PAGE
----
typedef struct _poire kudamono;
typedef kudamono tabemono;

clang code :

QualType t = clang::TypedefDecl::getUnderlyingType()
t.getAsString() // "kudamono"
t.isCanonical() // false
t.getTypePtr()->getTypeClassName() // TypedefType

c = t.getCanonicalType()
c.getAsString() // "struct _poire"
c.isCanonical() // true
c.getTypePtr()->getTypeClassName() // RecordType

Here we can see that the underlying type of the typedef is recorded as "kudamono" a TypedefType and not "struct _poire" an ElaboratedType.

The canonical type for the TypedefType "kudamono" is a RecordType "struct _poire".

Another examples that I have had from the clang mailing-list ( http://article.gmane.org/gmane.comp.compilers.clang.devel/38371/match=canonical+type ):

Consider:

int (x);

The type of x is not a BuiltinType; it's a ParenType whose canonical type is a BuiltinType. And given

struct X { int n; };
struct X x;

the type of x will probably be represented as an ElaboratedType whose canonical type is a RecordType.

So the canonical Type in clang are classes of types that are not associated with any syntaxic sugars or modifiers or typedef (like BuiltinType or RecordType). Other classes of types (like ParentType, TypedefType or ElaboratedType) are used to keep tracks of the user type for diagnostics (error message ...).

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1

It seems that you have raised an interesting point. I have figured out something, but since I can't actually test my intuition right now, I can't be 100% sure. Anyway here is what I would do :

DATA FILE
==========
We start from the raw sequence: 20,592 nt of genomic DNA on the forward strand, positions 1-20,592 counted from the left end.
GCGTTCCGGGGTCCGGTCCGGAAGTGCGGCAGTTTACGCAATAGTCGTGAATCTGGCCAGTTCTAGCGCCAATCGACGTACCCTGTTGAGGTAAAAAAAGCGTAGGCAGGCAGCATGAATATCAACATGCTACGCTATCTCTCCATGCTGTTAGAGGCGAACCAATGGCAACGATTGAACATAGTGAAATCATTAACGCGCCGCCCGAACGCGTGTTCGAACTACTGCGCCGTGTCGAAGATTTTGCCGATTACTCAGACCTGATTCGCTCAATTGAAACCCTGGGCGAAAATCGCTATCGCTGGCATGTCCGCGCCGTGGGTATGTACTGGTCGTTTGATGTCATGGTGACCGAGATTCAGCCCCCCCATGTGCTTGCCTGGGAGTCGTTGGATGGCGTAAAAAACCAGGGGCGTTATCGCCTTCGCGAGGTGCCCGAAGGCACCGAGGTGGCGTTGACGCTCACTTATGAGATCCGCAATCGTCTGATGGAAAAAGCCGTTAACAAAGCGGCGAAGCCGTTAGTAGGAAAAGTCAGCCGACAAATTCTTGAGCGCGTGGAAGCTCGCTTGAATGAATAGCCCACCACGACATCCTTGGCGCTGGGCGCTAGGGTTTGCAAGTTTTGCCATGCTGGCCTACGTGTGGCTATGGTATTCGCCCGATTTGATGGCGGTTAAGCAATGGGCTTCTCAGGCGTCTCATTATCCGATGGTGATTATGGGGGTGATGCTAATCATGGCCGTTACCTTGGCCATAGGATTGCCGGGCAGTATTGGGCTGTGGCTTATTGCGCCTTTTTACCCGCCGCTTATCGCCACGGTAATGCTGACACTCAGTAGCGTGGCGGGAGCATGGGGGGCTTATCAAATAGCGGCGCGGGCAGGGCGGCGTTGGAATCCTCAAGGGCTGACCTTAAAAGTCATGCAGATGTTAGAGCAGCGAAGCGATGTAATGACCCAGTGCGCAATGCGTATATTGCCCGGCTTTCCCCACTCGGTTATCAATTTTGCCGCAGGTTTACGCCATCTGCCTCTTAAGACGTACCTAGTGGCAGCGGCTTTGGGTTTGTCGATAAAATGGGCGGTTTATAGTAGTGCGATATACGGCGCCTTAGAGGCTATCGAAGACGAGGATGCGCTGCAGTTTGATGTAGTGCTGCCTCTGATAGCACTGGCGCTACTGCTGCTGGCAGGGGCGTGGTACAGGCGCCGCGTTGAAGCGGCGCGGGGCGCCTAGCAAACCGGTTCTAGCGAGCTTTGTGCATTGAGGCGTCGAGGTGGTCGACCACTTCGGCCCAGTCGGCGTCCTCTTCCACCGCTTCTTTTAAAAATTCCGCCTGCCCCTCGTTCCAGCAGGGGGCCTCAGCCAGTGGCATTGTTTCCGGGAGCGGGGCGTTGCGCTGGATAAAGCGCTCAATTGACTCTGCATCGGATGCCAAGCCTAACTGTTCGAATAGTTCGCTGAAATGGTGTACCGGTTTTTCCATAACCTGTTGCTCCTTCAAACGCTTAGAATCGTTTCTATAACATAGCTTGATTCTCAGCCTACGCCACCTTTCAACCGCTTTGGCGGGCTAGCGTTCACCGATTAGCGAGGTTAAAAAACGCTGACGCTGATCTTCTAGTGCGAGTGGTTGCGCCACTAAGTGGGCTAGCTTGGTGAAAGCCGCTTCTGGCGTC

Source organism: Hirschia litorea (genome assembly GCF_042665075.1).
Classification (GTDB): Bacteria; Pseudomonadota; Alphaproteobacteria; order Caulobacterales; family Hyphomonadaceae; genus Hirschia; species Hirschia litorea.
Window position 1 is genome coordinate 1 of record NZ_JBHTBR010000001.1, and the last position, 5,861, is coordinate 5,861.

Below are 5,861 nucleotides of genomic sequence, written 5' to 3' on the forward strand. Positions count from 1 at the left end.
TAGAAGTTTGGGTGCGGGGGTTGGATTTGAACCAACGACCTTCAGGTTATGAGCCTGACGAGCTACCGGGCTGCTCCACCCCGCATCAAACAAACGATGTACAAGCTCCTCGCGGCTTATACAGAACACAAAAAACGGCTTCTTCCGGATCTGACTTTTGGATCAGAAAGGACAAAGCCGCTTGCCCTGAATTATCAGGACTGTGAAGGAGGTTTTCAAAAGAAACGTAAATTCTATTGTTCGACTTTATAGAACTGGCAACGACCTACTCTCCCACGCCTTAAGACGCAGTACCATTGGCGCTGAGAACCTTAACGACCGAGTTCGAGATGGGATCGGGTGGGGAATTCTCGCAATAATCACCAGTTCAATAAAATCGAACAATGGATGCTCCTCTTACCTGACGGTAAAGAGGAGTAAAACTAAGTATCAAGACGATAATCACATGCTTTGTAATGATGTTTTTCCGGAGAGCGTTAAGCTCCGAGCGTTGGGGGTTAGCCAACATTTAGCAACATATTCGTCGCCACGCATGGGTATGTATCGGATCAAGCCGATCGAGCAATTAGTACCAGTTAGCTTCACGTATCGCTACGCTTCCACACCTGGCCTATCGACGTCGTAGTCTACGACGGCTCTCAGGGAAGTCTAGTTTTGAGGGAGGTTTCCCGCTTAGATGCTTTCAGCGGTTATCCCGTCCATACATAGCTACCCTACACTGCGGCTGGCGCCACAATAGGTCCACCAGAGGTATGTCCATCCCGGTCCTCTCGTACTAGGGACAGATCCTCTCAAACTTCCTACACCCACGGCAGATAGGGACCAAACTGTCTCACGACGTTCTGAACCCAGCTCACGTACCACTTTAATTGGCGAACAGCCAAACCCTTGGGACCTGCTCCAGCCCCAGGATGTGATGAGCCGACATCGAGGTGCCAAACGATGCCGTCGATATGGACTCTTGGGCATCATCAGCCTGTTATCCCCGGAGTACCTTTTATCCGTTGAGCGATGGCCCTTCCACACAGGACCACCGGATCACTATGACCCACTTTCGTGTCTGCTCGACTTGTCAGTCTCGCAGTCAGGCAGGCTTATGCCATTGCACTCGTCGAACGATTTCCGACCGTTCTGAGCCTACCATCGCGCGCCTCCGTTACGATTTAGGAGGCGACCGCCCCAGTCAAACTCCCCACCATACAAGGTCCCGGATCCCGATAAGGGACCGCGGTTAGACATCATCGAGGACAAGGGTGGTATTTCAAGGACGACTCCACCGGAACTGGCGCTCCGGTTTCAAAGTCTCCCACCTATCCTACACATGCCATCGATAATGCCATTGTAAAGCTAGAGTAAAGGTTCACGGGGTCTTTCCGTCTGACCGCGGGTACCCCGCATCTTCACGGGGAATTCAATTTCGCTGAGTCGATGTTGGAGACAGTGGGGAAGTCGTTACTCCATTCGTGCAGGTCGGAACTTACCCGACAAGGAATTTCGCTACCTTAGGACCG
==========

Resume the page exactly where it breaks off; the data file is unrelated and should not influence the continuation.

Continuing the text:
If I parse your code (with a little extension to declare a kudamono variable), here is what I can say from this:

struct _poire {
    int g;
    char rouge; // tomate is probably one of your classes so I just changed the type of the field.
};
typedef struct _poire kudamono;

int maFonction(){
    kudamono une_poire;
    return 0;
}

When the typedef is parsed, here is what is yielded :

-TypedefDecl 0x23b4620 <line:5:1, col:23> kudamono 'struct _poire':'struct _poire'

When I declare a variable of type kudamono, here is below its AST-dump :

-VarDecl 0x2048040 <col:2, col:11> une_poire 'kudamono':'struct _poire'

NB : You can get the AST Dump of your code with this command line, it can be really handy to understand how your code will be parsed :